OT-hijacked. . .Re: [K12OSN] Solving the bandwidth bottleneck

Jim Kronebusch jim at winonacotter.org
Tue May 10 21:09:53 UTC 2005

Very well put Jim.  I was going to find some official documentation but
yours seems very complete.  I just vaguely remember all of the specifics
from getting my CCNA.  

The point here is it may seem okay.  But underneath you may have an
intermittent problem, or one just waiting to happen.  

Switches are cheap enough, don't take the risk.

If anyone can find information stating otherwise I would love to see it.
I tried to look for some but can't find anything stating 2 networks on
the same switch is a good idea.

> Hmm,
> Let me try to explain WHY connecting 2 nics on the same 
> machine to the same switch is a BAD IDEA.
> I'm talking about the case when you are NOT using VLANS.
> VLANs effectively split a physical switch into separate switches.
> It helps to have an understanding of how packets get from one 
> machine to another on the same lan.
> When 2 computers on a LAN talk to each other, they don't 
> address each other by IP address.  Deep down, they really 
> address each other with MAC addresses.
> The way a client gets the MAC address of the server is it 
> sends out an ARP request.  This is an Ethernet broadcast.  It 
> is to see 'Who has' a specific IP address.
> ALL nodes on the network will receive that broadcast.
> The server will receive the broadcast on both nics.  AND, 
> since the server has the IP address in question, it will send 
> out the ARP reply on both of it's interfaces.  That's because 
> it is the protocol stack in the kernel that is handling this, 
> not the NIC.
> Now, because the server sent out 2 replies, one for each nic, 
> the switch will see these ARP replies, and add both to its 
> arp table. Depending on how the arp table code is setup in 
> the switch, it might keep both, or one might step on the other.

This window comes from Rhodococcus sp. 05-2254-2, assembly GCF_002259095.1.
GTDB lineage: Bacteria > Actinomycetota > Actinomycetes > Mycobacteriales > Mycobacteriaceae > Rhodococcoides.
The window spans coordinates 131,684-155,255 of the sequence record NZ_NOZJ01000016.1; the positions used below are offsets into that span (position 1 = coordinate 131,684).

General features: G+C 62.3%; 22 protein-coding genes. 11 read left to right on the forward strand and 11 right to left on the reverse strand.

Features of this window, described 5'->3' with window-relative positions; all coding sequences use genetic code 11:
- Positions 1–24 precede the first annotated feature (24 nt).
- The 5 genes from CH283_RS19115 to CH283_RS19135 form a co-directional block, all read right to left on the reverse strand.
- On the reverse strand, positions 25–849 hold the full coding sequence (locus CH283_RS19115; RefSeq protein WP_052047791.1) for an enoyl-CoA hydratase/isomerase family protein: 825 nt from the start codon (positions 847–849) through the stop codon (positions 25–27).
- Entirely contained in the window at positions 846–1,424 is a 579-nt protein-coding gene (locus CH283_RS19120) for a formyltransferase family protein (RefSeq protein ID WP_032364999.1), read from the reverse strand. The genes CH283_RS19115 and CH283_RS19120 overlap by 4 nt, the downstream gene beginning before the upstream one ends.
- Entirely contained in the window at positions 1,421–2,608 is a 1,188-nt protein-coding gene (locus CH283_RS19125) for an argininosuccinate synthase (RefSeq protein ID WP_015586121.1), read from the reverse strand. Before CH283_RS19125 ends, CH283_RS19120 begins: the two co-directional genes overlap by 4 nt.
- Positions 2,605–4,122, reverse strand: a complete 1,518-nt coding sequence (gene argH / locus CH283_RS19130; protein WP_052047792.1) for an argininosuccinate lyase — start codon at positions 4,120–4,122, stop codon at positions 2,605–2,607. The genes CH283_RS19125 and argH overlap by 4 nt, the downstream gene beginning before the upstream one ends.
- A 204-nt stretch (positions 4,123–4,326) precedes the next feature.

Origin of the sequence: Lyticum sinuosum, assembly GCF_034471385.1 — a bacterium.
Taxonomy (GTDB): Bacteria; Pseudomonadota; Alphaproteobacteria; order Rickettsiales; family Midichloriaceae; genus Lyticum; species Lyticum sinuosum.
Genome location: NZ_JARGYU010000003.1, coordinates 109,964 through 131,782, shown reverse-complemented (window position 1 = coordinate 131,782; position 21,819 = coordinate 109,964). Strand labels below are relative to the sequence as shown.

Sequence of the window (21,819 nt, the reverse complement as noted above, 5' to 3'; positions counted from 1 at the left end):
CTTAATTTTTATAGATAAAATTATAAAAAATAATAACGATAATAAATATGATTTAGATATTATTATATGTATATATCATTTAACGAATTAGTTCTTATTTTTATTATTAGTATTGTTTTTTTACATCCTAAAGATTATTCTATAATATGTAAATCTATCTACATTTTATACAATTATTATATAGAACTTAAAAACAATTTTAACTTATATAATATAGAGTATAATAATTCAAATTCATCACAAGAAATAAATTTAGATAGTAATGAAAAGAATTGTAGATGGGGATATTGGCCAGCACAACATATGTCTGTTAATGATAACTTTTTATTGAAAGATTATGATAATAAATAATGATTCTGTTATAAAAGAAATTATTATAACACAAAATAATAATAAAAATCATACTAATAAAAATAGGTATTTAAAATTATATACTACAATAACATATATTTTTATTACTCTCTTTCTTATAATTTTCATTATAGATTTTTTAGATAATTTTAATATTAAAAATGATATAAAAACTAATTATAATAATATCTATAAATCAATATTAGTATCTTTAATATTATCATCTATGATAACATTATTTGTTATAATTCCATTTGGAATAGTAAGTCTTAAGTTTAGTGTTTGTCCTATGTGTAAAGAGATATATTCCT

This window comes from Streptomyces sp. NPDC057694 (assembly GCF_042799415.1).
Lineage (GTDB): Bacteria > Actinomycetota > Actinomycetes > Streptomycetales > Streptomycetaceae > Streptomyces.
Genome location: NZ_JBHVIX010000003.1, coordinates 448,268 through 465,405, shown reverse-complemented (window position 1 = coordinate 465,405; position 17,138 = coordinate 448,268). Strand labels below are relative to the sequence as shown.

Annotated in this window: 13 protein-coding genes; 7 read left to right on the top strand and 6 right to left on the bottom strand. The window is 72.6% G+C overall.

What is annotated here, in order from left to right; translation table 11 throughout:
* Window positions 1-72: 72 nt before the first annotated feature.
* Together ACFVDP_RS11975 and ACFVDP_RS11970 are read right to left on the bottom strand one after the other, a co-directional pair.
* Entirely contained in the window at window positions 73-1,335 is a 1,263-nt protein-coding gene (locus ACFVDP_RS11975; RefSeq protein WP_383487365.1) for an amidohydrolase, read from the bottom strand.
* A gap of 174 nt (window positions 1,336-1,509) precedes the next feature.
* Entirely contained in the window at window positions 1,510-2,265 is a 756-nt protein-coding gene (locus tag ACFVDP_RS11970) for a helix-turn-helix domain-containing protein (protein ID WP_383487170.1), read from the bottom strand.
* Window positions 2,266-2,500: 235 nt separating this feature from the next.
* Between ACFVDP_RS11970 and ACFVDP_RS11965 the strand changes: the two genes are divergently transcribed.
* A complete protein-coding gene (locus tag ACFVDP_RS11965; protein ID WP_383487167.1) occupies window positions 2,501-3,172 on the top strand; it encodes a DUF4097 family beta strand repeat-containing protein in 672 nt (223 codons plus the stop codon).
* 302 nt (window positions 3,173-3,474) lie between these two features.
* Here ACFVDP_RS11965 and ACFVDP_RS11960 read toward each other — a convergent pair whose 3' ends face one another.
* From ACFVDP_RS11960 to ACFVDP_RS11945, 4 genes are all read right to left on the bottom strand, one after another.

> Then, when you try talking to the server, the packet will get 
> to the switch, and then the switch will decide which port to 
> send it out, based on its arp tables.  It might send the 
> packet out the correct port, or it might send the packet out 
> the wrong port, OR, it might send it out both ports.  Don't 
> forget, we use switches and not hubs, because switches setup 
> virtual circuits between 2 nodes on the net.  It's the arp 
> table that allows the switch to know how to setup that circuit.
> Sometimes you'll get lucky, and it will just seem to work 
> fine. Other times, you'll have un-explained packet loss or collisions.
> This has NOTHING to do with your choice if IP Subnetting.  
> This happens below the IP layer.
> So, my advice:  NEVER connect 2 nics on the same server to 
> the same switch.  Even if it seems to work fine when you do 
> it.  Trouble lurks, and it won't appear when you are sitting 
> idle with nothing else to do. The trouble will happen on a 
> friday afternoon, just as you are heading out to begin a 
> vacation, and the boss calls, because his PC on his desk 
> can't get to the internet, so he can't check his stock portfolio.
> Jim McQuillan
> jam at Ltsp.org
> On Tue, 10 May 2005, Eric Harrison wrote:
> > Jim Kronebusch wrote:
> > > > I have two NICs in a server, one on a public IP and one on a 
> > > > private one and they are both connected to the same 
> switch. . . is 
> > > > this really a problem?
> > > >
> > > > Don't seem to be from here. . .
> > >
> > >
> > > As far as know this definitely breaks more than a couple 
> networking 
> > > rules :-)
> > >
> > > If it is working I hate to say change it as the general 
> rule is "if 
> > > it ain't broke don't fix it".  But you may want to fix that.
> > >
> > > You should never have 2 networks propogating the same 
> switch.  This 
> > > should cause major slowdowns and collisions, if not more.
> > >
> > >
> >
> > Having two NICs on the same logical network is certainly a no-no.
> >
> > But in Doug's case above, he specifies that the two NICs are on 
> > different logical networks (one public, one private). I 
> have the same 
> > setup on several of my servers.
> >
> > -Eric
> >
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